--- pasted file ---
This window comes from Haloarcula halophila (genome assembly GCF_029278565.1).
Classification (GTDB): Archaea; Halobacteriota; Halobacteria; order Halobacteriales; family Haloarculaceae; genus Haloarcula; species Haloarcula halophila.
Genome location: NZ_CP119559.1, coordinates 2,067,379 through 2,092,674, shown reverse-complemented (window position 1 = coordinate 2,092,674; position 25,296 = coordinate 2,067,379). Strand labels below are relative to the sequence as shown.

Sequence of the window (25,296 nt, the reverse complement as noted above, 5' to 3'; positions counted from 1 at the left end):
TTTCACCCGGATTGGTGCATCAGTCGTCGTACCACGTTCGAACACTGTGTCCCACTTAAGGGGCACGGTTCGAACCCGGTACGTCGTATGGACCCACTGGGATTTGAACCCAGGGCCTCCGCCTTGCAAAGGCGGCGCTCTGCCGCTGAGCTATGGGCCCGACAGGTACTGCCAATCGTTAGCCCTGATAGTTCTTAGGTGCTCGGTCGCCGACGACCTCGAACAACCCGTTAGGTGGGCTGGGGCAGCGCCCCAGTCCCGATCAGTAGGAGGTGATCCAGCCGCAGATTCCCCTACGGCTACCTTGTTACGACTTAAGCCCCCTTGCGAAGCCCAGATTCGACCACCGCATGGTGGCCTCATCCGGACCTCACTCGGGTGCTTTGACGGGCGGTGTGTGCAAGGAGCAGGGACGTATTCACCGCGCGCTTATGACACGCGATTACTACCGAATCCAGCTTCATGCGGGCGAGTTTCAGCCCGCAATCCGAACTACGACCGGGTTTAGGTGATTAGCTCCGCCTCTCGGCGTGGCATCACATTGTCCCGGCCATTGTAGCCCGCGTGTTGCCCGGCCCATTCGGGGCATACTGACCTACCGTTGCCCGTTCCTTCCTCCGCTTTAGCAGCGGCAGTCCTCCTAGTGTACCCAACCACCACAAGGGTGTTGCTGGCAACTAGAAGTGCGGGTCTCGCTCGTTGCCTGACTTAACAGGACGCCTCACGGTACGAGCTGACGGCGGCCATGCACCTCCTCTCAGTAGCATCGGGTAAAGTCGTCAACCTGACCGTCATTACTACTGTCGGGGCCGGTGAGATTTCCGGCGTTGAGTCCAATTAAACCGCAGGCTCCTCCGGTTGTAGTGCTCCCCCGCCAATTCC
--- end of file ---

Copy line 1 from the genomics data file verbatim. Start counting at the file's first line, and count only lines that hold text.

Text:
This window comes from Haloarcula halophila (genome assembly GCF_029278565.1).